The usual story about the modern West is that it is “disenchanted” (Taylor 25-30). This thesis was primarily originated by the sociologist Max Weber, who defined the term and applied it to the modern West’s post-Enlightenment cosmology. The world used to be magical—full of spirits, beings, and sacredness—but we do not see it that way anymore (Weber 13). Entzauberung, the German word Weber borrowed from Friedrich Schiller and Karl Marx, is usually translated as “disenchantment,” but literally it means “un-magic-ing.” After the Protestant Reformation and the rise of modern science the world has, in Weber’s view, been drained of its mystery and reduced to instrumental matter—there to be used as a tool and not wondered at as the mysterious creation it had been.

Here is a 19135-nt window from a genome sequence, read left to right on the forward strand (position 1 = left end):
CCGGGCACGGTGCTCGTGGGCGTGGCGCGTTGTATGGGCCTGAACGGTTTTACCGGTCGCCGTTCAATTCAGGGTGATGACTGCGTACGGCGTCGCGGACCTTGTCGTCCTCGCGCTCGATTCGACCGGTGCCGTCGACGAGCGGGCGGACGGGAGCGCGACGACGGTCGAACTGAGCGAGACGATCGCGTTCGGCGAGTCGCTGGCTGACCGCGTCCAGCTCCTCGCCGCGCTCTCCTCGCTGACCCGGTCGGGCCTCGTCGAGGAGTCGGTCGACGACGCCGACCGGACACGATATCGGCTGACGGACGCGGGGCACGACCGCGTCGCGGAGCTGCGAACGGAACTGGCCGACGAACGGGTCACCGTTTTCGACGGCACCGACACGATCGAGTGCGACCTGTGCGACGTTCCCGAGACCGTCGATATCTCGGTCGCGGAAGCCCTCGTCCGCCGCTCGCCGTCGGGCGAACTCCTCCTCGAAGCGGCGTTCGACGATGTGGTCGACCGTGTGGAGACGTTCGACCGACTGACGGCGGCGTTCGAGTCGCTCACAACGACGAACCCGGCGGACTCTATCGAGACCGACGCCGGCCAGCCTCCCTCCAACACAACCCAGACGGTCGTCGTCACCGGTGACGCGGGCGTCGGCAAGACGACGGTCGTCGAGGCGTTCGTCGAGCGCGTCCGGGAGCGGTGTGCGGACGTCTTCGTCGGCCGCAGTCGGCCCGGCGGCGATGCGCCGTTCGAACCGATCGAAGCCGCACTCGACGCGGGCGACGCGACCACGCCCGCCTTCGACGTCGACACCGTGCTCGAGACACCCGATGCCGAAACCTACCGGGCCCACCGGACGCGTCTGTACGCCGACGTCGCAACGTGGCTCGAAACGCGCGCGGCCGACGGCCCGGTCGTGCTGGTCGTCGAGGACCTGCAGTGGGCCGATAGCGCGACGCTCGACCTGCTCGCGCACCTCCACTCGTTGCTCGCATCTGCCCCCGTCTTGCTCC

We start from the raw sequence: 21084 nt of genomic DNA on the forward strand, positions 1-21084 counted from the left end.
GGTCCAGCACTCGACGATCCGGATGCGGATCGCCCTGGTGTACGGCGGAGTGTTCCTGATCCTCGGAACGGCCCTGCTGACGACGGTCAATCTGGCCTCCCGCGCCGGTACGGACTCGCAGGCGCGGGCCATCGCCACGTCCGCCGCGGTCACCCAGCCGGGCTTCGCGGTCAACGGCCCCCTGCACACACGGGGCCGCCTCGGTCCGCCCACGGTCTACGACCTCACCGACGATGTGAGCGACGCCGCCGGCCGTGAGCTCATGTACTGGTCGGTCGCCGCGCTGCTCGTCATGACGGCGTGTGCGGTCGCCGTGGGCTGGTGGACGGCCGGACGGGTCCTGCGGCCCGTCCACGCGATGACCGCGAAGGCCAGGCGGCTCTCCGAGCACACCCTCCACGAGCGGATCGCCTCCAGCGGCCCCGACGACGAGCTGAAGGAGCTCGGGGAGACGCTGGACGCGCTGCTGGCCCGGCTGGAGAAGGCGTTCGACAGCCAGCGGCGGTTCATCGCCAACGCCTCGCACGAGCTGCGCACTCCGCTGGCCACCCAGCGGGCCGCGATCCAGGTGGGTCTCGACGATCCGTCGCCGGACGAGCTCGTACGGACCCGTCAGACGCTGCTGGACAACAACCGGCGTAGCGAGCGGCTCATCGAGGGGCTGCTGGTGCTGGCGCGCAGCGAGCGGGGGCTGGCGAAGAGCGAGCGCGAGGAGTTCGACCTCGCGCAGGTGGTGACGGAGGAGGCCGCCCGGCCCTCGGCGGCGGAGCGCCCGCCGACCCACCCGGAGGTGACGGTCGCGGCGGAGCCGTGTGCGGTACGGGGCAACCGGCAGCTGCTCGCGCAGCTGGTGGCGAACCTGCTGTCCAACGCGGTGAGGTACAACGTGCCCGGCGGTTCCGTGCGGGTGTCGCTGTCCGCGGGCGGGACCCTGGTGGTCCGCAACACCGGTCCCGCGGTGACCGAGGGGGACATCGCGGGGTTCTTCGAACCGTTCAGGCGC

This thesis has become something of a staple in the western canon, but McCarraher disputes it. Yes, he admits, a spiritual, sacramental conception of the world has been dissolved. Science played a role, as did Protestantism, but capitalism’s influence cannot be forgotten either. “Capitalism,” he writes, “evacuated sacredness from material objects and social relationships….things lost their souls when they became commodities made and exchanged for profit” (1). McCarraher, conversely, argues that this has not resulted in disenchantment but in fact, has produced the opposite effect. Capitalism has not disenchanted the world, he argues—rather, it has “misenchanted” it. The world is as magical as it has ever been.